De Bretton-Gordon, CEO of SecureBio, a U.K.-based Chemical Biological Radiological and Nuclear consultancy firm and former commander of the British military’s CBRN forces, said of the images of Joud: “Yes I think there is something in this and we saw similar from Halabja victims. I’m obviously not a doctor but chemical weapons, including chlorine, are known to be carcinogenic and mutanogenic.”
The Center for Disease Control, the U.S. national public health institute, states that in the use of organophosphates such as sarin, “the possibility that birth defects could occur has neither been confirmed nor ruled out.” Chlorine is not included in this nerve agent category, as it is a blister agent.
On a visit to Washington Tuesday, French Foreign Minister Laurent Fabius accused the regime of using chemical weapons, including chlorine, in 14 attacks since late 2013.
“We have credible witnesses for the use, at least 14 uses ... of chemical agents since October 2013,” Fabius told a news conference.
Also, Human Rights Watch issued a report claiming that the group had strong evidence that the Syrian army dropped chlorine gas bombs on three rebel-held towns last month, something the opposition and others have already alleged.
The government has denied the previous allegations and has accused rebels of using chlorine gas in the past.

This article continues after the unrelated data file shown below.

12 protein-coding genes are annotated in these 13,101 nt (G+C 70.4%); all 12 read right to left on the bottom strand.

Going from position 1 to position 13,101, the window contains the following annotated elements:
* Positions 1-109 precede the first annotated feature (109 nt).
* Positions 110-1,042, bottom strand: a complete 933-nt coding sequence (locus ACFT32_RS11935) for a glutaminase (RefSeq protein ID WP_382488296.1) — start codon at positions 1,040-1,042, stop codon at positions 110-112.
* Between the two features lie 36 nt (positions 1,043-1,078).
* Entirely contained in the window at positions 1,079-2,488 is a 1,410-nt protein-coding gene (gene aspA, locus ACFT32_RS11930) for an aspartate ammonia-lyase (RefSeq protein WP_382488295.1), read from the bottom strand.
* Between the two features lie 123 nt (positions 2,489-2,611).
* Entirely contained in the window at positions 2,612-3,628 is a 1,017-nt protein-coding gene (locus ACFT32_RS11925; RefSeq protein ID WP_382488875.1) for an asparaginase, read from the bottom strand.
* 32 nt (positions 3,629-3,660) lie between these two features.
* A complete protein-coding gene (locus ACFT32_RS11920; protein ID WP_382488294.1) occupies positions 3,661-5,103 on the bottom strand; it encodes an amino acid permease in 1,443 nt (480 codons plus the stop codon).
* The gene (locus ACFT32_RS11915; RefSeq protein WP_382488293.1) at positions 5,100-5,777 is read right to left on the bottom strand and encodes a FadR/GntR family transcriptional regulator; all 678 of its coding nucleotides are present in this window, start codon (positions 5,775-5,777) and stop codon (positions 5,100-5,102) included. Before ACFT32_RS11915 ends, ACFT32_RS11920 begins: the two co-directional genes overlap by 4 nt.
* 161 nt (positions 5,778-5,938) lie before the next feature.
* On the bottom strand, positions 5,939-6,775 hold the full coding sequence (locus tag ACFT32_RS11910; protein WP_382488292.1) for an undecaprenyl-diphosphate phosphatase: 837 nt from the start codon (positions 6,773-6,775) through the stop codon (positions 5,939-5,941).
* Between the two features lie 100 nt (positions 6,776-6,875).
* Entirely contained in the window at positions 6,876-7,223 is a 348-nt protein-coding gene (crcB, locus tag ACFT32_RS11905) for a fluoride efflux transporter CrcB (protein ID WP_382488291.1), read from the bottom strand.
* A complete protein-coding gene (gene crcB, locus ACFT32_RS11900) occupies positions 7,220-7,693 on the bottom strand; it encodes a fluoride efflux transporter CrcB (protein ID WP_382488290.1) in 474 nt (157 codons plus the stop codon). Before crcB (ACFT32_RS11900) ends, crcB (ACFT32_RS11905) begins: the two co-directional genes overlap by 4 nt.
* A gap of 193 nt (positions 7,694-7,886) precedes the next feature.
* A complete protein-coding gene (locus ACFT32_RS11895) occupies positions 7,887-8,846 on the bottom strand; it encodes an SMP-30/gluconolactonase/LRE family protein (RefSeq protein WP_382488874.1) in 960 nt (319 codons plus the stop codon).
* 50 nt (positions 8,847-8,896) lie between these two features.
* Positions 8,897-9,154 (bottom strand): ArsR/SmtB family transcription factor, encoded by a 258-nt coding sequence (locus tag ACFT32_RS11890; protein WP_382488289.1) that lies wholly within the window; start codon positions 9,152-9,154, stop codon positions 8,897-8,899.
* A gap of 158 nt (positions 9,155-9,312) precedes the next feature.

“Witnesses told HRW they saw a helicopter dropping a barrel bomb or heard a helicopter immediately prior to an explosion, followed immediately by a peculiar odor. The witnesses consistently described the clinical signs and symptoms of exposure to a choking agent [also known as a lung or pulmonary agent] by victims,” the report says.
The regime alone is in possession of helicopters; the opposition has no air power. At least 11 people died in the three attacks, in Kafr Zeita, in Hama province, on April 11 and 18; in Al-Temanaa in Idlib governorate on April 13 and 18 and in Telmanes, southeast of Idlib city, on April 21.
A further 500 others were treated for “symptoms consistent with exposure to chlorine,” according to doctors on the ground, interviewed by HRW.
Chlorine, despite being a household item, is included in the Chemical Weapons Convention, which Syria became a party to in October 2013, in an attempt to appease the U.S. and its allies’ talk of military intervention after the Ghouta attack had appeared to cross U.S. President Barack Obama’s “red line.”
The U.S. and Russia brokered a deal by which all chemical weapons were to leave Syria by June 30, and 92 percent have so far been handed over to a joint task force of the U.N. and the OPCW. However, chlorine was not included in Syria’s inventory list of chemical weapons.
“Syria’s apparent use of chlorine gas as a weapon – not to mention targeting of civilians – is a plain violation of international law,” said Nadim Houry, deputy Middle East and North Africa director at HRW. “This is one more reason for the U.N. Security Council to refer the situation in Syria to the International Criminal Court.”
Although chlorine canisters are widely available and easy to use, Houry said the government was the most likely perpetrator.
“This happened on multiple days, in different locations, and there is a consistency in what happened,” Houry said. “That’s what gave us that level of confidence to say there is strong evidence pointing in this direction.”